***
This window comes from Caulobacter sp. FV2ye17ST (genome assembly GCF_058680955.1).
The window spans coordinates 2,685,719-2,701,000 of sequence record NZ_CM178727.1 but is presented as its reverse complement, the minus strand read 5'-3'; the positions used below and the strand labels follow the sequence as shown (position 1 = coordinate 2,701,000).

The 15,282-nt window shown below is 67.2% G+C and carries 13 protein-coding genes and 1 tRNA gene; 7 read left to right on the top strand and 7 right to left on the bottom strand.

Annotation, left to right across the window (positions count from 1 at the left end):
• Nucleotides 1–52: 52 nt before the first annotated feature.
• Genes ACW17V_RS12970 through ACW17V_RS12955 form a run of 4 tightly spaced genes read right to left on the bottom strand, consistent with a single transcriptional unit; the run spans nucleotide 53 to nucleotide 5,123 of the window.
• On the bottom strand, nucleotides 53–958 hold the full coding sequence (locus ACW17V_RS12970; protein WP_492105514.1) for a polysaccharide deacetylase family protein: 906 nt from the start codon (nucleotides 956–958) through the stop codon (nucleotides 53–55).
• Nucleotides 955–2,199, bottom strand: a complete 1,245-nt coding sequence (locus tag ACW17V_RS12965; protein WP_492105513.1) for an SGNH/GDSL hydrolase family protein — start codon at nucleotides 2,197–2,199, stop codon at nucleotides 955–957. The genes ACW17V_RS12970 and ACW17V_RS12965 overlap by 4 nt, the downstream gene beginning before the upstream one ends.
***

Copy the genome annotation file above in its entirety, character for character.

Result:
This window comes from Caulobacter sp. FV2ye17ST (genome assembly GCF_058680955.1).
The window spans coordinates 2,685,719-2,701,000 of sequence record NZ_CM178727.1 but is presented as its reverse complement, the minus strand read 5'-3'; the positions used below and the strand labels follow the sequence as shown (position 1 = coordinate 2,701,000).

The 15,282-nt window shown below is 67.2% G+C and carries 13 protein-coding genes and 1 tRNA gene; 7 read left to right on the top strand and 7 right to left on the bottom strand.

Annotation, left to right across the window (positions count from 1 at the left end):
• Nucleotides 1–52: 52 nt before the first annotated feature.
• Genes ACW17V_RS12970 through ACW17V_RS12955 form a run of 4 tightly spaced genes read right to left on the bottom strand, consistent with a single transcriptional unit; the run spans nucleotide 53 to nucleotide 5,123 of the window.
• On the bottom strand, nucleotides 53–958 hold the full coding sequence (locus ACW17V_RS12970; protein WP_492105514.1) for a polysaccharide deacetylase family protein: 906 nt from the start codon (nucleotides 956–958) through the stop codon (nucleotides 53–55).
• Nucleotides 955–2,199, bottom strand: a complete 1,245-nt coding sequence (locus tag ACW17V_RS12965; protein WP_492105513.1) for an SGNH/GDSL hydrolase family protein — start codon at nucleotides 2,197–2,199, stop codon at nucleotides 955–957. The genes ACW17V_RS12970 and ACW17V_RS12965 overlap by 4 nt, the downstream gene beginning before the upstream one ends.